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The Biggest Loser Of The Autonomous Revolution: Sports Cars

With daily updates on the progress of self-driving vehicles and their imminent takeover of the automotive industry, many drivers are wondering how this new trend will play out. Though technology has certainly advanced considerably in the field of autonomous driving, significant hurdles are yet to be overcome before these cars become available to the masses.

But once they do, what will the auto industry look like? That's a question that prompted Business Insider to note sports cars could soon take a back seat to the newest car on the block.

Sports car brands like Ferrari and Lamborghini have long been a favorite of wealthier, speed-minded drivers due to the cars' penchant for acceleration and sleek design. More than just a vehicle, high-end sports cars are status symbols that only an exclusive few can attest to own.

With self-driving cars, however, sports cars may no longer be a hot commodity.

Autonomous vehicles will change the way drivers interact with their cars, creating an entirely new way of travel across the world. These cars will be vastly more advanced than sports cars and will likely be accompanied with an even higher price tag - making self-driving cars the new gold standard for car enthusiasts.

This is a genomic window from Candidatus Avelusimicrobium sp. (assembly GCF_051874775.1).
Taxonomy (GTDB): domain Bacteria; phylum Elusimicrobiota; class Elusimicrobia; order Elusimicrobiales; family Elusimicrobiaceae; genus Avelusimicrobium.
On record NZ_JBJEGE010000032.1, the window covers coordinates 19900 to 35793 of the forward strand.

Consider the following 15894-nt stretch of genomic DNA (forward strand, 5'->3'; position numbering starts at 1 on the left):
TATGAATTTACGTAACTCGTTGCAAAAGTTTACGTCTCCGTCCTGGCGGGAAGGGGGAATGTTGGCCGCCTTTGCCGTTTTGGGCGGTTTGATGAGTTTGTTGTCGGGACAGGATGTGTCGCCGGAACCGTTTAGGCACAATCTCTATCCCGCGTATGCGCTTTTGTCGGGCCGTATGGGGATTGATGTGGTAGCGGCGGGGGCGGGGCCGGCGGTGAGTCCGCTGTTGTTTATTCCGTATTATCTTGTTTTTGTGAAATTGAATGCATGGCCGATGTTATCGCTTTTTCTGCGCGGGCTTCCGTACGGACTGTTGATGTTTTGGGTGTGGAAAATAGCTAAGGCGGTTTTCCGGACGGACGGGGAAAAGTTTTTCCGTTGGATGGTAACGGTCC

Changes coming soon

Business Insider indicated self-driving vehicles could hit public roads as soon as 2018, with investors already pouring millions of dollars into test runs and securing the proper state approvals.

However, with driverless cars creating an even higher ceiling for the automotive market, total prices could inevitably shift upward. This trend has been seen quite evidently in the used car market, where prices have increased considerably since the end of the recession, according to USA Today.

With a brighter economic future, drivers are willing to open up their pocketbooks a little wider and purchase pricier vehicles. Once these cars are replaced with newer models, they typically sit on used car lots. And though drivers are looking to score a good deal on a used car, they're also wanting to find recent models - even if they have to pay more.

TrueCar data showed new car prices jumped 1.9 percent in 2014, while used car prices increased more than 5 percent, according to USA Today.

As a new wave of cars equipped with advanced technology hits the market in the coming years, every aspect of the industry will be altered, including sports cars and used vehicles. This means drivers will have to settle on price ranges that fit their budgets.

To save money, drivers can retool their auto insurance plans to see if they are eligible for discounts.

CoverHound can help drivers find quotes online.

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